12z ECMWF actually has the eye of Irene passing directly on top of me here in North Caldwell, NJ in about 108 hours. Not exactly the likeliest of possibilities at the moment and hopefully only part of a temporary westward trend, but very unsettling nevertheless...

Member Since: Posts: Comments:
Quoting wayfaringstranger:
its still a possibility...please keep an eye on TWC and local weather stations. Its way to dangerous a situation.


TWC last time I looked was blowing up the NYC storm and I just went on Allan's page and the links wont work? which model has trended back west?
Member Since: Posts: Comments:
Well, it's a beautiful day here in NC... I'll be back later after I'm done with AP US History homework.
Member Since: Posts: Comments:
Quoting tiggeriffic:


didn't say we were taking a hit...conversations were around hugo...just commented on how things were done then compared to now Press... :P


yea...I know...wasn't addressing that...just makin' a random comment...
Member Since: Posts: Comments:
Quoting TX2FL:


Anyone have any idea when Jersey may start evacuation plans? Trying to convince some friends that it's pointless going there on Friday even though planned to leave on Sunday.


NJ...evacuate?? Yeah, right. If they're going to Atlantic City...NJ won't want them to leave their slot machine or gaming table... If they made people leave it would be amazing.
Member Since: Posts: Comments:
Quoting xtremeweathertracker:
Later Guys!!!


Take it easy Jeremy keep the updates coming.
Member Since: Posts: Comments:
This is Sad

It looks like only the main Bahamas Island will be spared Irene's Wrath since the storm will be passing east of it; however, every other island in the chain as either been hit directly or been on the right side of the storm's wrath. (When was the last time a hurricane hit every island but one in the Bahamas?)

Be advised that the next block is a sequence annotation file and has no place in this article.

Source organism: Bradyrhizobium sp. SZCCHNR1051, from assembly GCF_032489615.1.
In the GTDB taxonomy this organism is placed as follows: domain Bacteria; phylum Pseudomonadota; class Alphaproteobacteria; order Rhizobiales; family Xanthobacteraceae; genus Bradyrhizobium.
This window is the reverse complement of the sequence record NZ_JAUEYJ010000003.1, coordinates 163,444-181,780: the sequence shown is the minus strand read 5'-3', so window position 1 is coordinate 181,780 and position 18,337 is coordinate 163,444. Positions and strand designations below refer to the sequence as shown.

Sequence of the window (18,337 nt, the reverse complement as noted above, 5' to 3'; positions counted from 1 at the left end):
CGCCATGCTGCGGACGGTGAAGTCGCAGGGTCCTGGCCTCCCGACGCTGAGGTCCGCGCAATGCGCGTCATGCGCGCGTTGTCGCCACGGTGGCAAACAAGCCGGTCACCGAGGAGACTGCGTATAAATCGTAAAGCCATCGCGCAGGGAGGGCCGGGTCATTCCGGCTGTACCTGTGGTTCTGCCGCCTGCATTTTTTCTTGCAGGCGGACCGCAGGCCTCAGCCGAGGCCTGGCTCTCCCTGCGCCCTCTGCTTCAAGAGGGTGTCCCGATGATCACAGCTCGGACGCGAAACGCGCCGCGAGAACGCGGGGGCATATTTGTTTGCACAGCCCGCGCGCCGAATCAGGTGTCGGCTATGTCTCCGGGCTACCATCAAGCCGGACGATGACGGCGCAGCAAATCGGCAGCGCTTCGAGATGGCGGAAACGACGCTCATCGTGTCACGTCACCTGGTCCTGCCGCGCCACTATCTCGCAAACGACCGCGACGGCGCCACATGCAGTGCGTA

a href="Photobucket" target="_blank">
Member Since: Posts: Comments:
Quoting LavosPhoenix:
The blog is moving quickly as expected given the situation, so hopefully I can get an answer. IIRC, Irene has only dropped about 15 mb since last night/early this morning, but does anyone have a list of winds and pressures since she became a hurricane or for the past 24 hours?



Link
Member Since: September 23, 2005 Posts: 14 Comments: 11222
Quoting presslord:
with all due respect to my neighbors on here...Charleston ain't gonna see much 'cept some coastal flooding....


didn't say we were taking a hit...conversations were around hugo...just commented on how things were done then compared to now Press... :P
Member Since: September 16, 2007 Posts: 0 Comments: 3650
This is how it looks at the moment

1st landfall North Carolina outer banks Cat 3 or 4

2nd landfall NE Long Island, Rhode Island to Cape Cod Cat 2

3rd landfall Bay of Fundy in Nova Scotia Cat 1


Member Since: Posts: Comments:
Quoting chsstormgirl:


Somehow I remember there being adequate warning for Hugo... we knew it was coming our way, or so I thought... was I wrong?

I wasn't there - but looking at some of the historical information, the 24-hour average forecast error was a mere 65 nautical miles, and there was sufficient time to get a 90% complete evacuation of the S. Carolina coast before landfall.
Member Since: Posts: Comments:
Quoting ncstorm:
okay..am I hearing correctly..models are trending west? Wilmington might get hit dead on?
its still a possibility...please keep an eye on TWC and local weather stations. Its way to dangerous a situation.
Member Since: Posts: Comments:
I have been around this forum sence 97 98 time frame . i ussually dont post much . I having and out of mode momment
When I do post something ussually it is in contradiiction to the current thinking .simply to steer thought to possability rather then forecast. these thing change with change in dynamics .no one knows if a high will drift off in opposite direction . untill it begins actually doing it .forecast models are tools and thaty is all they are . nothing is concrete .I would pay more attention to trends then forecast and them you can see for yourself .however my skill improves as time goes on . each year watching some of the simpler things in forecasting is improving me .